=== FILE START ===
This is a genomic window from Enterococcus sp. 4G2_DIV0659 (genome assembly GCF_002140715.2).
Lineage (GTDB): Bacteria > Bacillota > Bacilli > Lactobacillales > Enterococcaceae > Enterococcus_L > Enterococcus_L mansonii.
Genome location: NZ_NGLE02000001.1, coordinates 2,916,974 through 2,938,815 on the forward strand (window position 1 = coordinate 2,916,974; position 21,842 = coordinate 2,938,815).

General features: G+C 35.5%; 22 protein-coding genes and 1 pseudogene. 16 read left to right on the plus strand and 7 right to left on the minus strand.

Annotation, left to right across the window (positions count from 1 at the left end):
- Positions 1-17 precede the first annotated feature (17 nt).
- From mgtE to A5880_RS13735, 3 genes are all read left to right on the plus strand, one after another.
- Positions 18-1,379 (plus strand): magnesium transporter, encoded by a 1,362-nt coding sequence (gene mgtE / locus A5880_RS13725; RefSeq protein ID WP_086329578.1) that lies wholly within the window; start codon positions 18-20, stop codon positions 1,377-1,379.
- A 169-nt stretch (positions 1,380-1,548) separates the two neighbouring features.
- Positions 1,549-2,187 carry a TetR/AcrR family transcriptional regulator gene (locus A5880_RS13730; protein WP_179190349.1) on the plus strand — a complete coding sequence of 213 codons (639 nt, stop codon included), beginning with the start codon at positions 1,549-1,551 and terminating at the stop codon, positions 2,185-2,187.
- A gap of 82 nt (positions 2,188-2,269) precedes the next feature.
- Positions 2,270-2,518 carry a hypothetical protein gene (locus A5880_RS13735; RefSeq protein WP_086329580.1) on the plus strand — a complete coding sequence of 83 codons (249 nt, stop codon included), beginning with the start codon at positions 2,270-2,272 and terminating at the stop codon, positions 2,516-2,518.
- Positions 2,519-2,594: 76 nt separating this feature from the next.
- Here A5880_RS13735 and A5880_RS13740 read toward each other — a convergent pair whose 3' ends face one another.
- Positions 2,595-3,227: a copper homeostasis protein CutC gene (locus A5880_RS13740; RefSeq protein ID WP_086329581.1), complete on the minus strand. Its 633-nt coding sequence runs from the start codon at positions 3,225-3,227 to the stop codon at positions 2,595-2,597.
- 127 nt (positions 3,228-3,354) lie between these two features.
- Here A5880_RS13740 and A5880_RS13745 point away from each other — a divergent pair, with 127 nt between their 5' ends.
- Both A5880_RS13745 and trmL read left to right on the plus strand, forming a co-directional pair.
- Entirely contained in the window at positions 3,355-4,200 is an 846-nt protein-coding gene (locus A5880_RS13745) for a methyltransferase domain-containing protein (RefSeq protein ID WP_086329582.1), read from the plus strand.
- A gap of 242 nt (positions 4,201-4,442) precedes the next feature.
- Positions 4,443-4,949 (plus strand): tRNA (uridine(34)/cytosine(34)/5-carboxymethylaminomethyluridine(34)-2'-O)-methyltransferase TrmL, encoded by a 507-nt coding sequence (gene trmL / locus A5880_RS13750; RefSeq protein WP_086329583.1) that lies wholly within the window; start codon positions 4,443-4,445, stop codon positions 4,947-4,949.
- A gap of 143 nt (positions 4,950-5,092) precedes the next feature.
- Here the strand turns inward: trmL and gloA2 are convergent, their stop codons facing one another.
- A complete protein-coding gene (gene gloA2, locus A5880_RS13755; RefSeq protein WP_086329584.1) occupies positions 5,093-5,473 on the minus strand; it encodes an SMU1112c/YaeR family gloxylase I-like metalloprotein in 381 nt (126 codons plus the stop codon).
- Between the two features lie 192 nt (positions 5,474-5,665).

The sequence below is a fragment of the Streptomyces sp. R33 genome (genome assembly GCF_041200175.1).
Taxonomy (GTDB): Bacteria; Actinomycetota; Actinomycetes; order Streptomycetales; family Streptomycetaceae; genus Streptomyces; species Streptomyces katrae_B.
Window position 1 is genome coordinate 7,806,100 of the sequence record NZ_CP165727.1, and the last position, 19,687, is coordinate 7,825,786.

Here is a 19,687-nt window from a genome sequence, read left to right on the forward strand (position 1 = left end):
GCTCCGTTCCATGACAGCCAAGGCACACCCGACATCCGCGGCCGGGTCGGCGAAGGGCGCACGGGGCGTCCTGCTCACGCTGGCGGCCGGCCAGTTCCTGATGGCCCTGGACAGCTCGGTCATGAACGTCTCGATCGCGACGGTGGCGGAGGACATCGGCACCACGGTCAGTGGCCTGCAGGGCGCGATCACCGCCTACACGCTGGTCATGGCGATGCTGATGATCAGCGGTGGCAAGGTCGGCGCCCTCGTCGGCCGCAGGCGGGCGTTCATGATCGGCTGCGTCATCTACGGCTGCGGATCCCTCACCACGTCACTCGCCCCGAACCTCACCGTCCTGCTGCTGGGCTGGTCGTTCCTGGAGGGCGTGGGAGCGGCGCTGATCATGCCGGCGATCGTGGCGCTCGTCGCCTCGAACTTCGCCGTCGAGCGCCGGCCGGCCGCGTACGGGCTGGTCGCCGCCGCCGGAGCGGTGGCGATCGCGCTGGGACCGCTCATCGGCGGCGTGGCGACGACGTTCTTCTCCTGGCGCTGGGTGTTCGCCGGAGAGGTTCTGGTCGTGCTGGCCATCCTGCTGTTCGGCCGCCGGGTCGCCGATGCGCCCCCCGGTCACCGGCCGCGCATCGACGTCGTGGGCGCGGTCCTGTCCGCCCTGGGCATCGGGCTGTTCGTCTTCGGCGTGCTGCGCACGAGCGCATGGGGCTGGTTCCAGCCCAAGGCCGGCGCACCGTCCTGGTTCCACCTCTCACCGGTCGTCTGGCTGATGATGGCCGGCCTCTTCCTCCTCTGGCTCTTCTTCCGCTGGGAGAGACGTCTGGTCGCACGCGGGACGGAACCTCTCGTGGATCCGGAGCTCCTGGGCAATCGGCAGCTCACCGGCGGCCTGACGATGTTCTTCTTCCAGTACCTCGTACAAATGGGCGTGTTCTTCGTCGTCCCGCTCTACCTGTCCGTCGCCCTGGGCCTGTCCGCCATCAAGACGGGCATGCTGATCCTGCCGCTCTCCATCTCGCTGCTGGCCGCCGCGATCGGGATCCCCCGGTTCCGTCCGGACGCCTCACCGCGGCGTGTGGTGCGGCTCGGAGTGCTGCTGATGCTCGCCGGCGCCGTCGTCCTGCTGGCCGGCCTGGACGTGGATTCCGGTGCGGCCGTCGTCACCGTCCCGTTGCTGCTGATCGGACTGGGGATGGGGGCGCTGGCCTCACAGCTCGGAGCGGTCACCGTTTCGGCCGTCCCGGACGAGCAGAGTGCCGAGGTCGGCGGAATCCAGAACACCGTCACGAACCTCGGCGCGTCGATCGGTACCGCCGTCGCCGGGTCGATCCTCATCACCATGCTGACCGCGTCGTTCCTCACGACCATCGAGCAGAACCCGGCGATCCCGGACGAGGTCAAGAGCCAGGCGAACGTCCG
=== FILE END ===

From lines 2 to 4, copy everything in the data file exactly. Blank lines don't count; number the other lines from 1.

Lineage (GTDB): Bacteria > Bacillota > Bacilli > Lactobacillales > Enterococcaceae > Enterococcus_L > Enterococcus_L mansonii.
Genome location: NZ_NGLE02000001.1, coordinates 2,916,974 through 2,938,815 on the forward strand (window position 1 = coordinate 2,916,974; position 21,842 = coordinate 2,938,815).

General features: G+C 35.5%; 22 protein-coding genes and 1 pseudogene. 16 read left to right on the plus strand and 7 right to left on the minus strand.